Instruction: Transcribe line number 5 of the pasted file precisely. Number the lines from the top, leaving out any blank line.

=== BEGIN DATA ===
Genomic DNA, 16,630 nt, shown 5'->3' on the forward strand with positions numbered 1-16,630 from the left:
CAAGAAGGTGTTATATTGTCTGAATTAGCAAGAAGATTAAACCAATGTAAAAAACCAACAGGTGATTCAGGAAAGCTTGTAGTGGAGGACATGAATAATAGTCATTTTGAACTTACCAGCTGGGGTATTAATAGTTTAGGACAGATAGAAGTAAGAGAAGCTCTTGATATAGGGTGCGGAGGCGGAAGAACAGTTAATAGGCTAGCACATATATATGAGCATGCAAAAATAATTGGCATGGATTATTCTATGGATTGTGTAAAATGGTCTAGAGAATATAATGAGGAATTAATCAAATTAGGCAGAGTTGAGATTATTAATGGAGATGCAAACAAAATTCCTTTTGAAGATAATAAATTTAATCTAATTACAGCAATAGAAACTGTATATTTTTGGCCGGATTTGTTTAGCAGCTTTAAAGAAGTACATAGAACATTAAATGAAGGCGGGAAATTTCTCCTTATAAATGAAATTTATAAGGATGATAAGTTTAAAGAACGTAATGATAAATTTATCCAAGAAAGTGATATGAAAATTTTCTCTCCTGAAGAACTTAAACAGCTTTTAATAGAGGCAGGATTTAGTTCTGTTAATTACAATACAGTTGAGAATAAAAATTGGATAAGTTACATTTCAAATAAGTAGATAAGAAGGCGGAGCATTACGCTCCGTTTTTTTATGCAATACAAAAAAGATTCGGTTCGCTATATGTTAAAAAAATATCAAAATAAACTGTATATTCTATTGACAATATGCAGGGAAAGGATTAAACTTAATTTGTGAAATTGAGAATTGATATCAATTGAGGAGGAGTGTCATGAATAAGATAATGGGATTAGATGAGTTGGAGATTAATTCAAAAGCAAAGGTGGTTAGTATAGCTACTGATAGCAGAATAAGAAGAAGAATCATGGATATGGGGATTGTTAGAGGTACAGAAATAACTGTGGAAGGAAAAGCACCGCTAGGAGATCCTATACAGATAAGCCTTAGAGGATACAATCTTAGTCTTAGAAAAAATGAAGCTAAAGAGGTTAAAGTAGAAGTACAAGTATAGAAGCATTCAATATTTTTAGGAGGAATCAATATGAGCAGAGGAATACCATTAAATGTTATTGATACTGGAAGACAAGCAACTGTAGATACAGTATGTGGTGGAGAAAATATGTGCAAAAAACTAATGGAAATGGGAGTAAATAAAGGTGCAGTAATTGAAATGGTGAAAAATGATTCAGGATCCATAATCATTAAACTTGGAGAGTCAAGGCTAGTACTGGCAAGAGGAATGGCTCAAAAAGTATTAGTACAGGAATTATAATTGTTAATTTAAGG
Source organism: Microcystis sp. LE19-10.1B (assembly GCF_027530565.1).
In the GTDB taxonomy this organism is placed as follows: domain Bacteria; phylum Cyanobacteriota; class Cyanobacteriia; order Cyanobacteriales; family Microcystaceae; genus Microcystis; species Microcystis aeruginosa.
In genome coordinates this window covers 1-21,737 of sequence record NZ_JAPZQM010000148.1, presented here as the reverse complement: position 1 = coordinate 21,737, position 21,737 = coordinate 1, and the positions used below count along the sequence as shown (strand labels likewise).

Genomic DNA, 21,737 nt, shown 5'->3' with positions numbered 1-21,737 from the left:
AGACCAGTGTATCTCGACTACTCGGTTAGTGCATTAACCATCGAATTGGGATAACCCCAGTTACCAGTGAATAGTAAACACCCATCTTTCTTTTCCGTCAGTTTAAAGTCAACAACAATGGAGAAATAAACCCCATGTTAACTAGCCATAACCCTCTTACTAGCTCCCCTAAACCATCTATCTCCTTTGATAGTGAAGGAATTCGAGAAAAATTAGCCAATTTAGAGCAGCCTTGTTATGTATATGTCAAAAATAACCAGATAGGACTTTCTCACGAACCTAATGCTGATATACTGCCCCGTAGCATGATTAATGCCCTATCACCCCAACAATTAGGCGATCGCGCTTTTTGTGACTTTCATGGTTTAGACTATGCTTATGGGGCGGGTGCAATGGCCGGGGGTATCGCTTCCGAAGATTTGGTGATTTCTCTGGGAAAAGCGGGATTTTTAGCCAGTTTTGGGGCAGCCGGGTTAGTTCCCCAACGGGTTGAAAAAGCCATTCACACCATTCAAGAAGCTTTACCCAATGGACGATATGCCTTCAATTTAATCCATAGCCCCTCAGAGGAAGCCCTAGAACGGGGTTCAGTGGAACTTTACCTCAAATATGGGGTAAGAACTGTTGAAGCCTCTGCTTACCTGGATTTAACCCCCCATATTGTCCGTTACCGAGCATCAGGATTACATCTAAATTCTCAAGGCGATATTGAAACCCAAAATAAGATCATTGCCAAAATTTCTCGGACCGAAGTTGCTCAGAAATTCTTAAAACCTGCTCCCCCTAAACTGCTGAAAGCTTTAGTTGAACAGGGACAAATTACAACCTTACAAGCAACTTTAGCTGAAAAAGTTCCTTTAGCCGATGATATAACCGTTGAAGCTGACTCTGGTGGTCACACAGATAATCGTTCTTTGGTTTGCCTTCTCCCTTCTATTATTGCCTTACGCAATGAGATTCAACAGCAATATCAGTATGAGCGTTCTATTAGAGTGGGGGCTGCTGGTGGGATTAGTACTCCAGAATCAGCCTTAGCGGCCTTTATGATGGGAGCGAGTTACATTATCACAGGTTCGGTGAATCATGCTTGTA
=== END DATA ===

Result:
In genome coordinates this window covers 1-21,737 of sequence record NZ_JAPZQM010000148.1, presented here as the reverse complement: position 1 = coordinate 21,737, position 21,737 = coordinate 1, and the positions used below count along the sequence as shown (strand labels likewise).